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Old 28-12-2019, 09:19   #61
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Re: Prop shaft bonding brushes?

@boatpoker #56
Thank you for the reference. I already have it in my library. I am confused as to why you referenced a tech bulletin for a saildrive. The OP's boat is a conventional shaft and prop.
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Old 28-12-2019, 09:29   #62
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Re: Prop shaft bonding brushes?

@mdenize #52
Quote:
I am not sure why Beneteau would put such a huge hunk of iron in salt water without protection part from cheapness over lead or design obsolesce however as others have said I would try to find out why and how it is supposed to be protected.
For galvanic corrosion to occur, there must be two dissimilar metals, electrically connected immersed in the same electrolyte. What your friend experienced could be a keel made of scrap "iron" of different compositions thus creating local self corrosion cells at the microscope level. Said another way, a quality component, isolated from other metal components generally has a self corrosion lifetime of many, many years.

So the boat builder was thinking correctly that the keel was isolated from dissimilar metals but may have failed to understand the ramifications of the manufacturing process and materials of the keel. A sacrificial anode on the keel would be in order.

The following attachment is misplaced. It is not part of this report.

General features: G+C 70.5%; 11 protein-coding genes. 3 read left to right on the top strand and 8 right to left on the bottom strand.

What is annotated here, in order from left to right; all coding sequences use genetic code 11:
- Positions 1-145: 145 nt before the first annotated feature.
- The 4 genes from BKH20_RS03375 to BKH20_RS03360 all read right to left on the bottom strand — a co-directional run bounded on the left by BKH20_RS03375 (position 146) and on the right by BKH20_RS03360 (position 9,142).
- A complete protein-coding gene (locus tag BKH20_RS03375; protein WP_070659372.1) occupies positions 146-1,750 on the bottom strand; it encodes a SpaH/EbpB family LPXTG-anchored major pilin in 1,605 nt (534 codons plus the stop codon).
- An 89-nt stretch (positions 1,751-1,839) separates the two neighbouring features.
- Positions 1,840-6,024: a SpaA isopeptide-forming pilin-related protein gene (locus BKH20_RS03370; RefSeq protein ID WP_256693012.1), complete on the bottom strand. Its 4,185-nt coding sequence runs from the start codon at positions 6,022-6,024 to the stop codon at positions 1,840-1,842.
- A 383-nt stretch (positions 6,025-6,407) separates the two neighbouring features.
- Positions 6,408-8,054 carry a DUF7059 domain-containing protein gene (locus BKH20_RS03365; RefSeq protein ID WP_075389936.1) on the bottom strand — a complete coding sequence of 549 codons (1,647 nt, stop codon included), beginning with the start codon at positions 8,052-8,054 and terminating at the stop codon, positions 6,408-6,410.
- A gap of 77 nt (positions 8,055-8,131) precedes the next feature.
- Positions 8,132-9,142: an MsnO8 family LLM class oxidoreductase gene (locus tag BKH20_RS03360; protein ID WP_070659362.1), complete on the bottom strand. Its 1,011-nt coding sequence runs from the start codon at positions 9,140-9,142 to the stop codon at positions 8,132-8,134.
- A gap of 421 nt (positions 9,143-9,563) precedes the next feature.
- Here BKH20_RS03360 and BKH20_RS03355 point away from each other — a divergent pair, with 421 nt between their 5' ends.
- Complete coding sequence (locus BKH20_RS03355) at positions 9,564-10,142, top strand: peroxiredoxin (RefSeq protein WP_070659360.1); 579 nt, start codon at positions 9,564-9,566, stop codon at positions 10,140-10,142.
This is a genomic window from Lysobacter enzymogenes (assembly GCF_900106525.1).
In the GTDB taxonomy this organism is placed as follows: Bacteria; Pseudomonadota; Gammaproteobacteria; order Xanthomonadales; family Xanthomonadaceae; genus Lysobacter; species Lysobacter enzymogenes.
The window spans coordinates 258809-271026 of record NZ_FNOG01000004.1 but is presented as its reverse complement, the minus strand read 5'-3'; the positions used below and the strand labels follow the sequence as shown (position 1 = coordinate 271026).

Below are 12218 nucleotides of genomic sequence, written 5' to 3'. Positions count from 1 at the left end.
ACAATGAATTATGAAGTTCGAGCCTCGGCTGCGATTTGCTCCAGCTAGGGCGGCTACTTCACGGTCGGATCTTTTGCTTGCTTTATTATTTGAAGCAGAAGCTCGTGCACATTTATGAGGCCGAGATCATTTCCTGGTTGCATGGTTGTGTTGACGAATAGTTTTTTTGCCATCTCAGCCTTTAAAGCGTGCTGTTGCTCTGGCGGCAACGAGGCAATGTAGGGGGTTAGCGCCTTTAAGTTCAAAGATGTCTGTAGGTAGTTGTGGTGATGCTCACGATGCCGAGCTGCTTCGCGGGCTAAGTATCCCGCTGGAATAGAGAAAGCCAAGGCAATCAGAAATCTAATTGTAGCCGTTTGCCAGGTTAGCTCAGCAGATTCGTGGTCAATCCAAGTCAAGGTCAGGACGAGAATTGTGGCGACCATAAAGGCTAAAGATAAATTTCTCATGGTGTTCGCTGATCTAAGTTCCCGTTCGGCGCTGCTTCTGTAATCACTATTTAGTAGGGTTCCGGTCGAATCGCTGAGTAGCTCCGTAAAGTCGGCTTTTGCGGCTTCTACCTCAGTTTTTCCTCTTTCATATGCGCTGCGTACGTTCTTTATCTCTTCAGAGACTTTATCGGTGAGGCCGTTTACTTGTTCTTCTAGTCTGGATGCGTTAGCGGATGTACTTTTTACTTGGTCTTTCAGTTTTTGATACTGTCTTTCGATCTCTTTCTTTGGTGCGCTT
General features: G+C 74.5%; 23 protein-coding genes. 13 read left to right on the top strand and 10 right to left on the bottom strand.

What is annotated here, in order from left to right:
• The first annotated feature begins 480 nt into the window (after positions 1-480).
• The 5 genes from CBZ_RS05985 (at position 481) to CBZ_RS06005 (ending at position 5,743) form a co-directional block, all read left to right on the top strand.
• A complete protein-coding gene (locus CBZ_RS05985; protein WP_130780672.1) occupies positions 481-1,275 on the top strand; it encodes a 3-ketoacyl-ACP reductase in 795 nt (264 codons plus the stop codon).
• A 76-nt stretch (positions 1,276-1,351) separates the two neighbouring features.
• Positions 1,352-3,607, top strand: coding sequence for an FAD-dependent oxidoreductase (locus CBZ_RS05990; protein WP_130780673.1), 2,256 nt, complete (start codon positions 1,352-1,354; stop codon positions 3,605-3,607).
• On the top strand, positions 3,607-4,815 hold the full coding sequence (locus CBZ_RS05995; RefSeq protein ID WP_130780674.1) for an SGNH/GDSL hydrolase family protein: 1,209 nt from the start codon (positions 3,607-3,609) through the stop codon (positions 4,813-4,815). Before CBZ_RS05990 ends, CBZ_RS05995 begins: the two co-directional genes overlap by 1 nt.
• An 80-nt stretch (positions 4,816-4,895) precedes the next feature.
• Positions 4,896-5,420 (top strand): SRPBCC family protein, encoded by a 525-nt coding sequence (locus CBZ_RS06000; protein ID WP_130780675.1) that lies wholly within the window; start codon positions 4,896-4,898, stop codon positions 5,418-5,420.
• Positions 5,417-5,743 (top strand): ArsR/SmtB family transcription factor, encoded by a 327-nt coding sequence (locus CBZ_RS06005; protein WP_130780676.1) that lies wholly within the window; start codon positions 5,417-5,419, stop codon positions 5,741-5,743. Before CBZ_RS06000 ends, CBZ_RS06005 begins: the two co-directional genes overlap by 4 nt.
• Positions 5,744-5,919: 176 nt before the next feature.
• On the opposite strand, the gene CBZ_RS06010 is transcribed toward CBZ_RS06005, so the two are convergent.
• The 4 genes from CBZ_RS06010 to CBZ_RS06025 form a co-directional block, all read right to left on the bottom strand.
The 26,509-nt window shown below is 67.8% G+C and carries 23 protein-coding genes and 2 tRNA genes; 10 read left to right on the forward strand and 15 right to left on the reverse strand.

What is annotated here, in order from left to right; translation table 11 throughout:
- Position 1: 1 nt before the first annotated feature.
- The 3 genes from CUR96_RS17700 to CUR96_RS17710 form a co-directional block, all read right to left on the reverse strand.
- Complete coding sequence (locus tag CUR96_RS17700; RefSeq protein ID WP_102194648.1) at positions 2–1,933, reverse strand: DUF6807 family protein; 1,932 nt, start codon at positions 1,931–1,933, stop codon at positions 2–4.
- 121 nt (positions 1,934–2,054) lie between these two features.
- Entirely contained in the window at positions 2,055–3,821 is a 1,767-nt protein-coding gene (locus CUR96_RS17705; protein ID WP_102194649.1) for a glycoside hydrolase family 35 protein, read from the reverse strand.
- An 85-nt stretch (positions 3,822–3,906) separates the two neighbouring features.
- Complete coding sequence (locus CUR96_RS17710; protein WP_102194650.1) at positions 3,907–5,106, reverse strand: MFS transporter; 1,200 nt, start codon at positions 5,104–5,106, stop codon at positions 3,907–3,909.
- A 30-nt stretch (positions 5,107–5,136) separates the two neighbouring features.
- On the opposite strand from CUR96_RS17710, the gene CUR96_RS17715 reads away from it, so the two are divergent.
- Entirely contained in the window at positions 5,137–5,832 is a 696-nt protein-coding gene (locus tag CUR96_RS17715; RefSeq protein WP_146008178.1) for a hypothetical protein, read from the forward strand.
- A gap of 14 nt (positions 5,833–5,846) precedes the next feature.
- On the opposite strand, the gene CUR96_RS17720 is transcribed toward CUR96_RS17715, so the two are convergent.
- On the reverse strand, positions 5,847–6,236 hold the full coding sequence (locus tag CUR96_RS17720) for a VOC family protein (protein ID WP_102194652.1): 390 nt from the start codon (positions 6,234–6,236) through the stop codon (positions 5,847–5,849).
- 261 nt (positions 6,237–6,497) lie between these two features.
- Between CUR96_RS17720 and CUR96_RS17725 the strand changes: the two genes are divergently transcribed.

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Old 28-12-2019, 10:06   #63
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Re: Prop shaft bonding brushes?

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@Yandina #57:


Please explain the underline part above. A malfunctioning galvanic isolator could have everything to do with accelerated anode wastage.

A galvanic isolator is installed, and if functioning correctly, will block cathodic protection current from leaving the vessel via the safety ground wire. Without a galvanic isolator, cathodic protection current can leave the vessel and:

1. protect underwater metal components connected to the safety ground system; e.g., metal sheet piling, exposed concrete rebar, etc.
2. protect adjacent vessels also plugged into shore power that have inadequate sacrificial anodes for their underwater metal components.
A galvanic isolator blocks DC current going in or out of the boat while still permitting AC to flow. We need the AC flowing to provide safety protection. We don't want the DC causing electrolysis problems.

A. If the isolator was not there and the ground is connected directly then both DC and AC can flow. Safe but corrosion.

B. If the isolator was not there and the ground is disconnected then neither DC or AC can flow. Not safe and no corrosion.

If the diodes in the isolator "fail safe" as required by ABYC specifications, they act as A above so safe but corrosion.

If the diodes "fail NOT safe" (open circuit instead of short circuit) as you measured in your isoolator, they are acting as B above and you still don't have corrosion but risk killing swimmers in the vicinity.
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Old 28-12-2019, 10:27   #64
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Re: Prop shaft bonding brushes?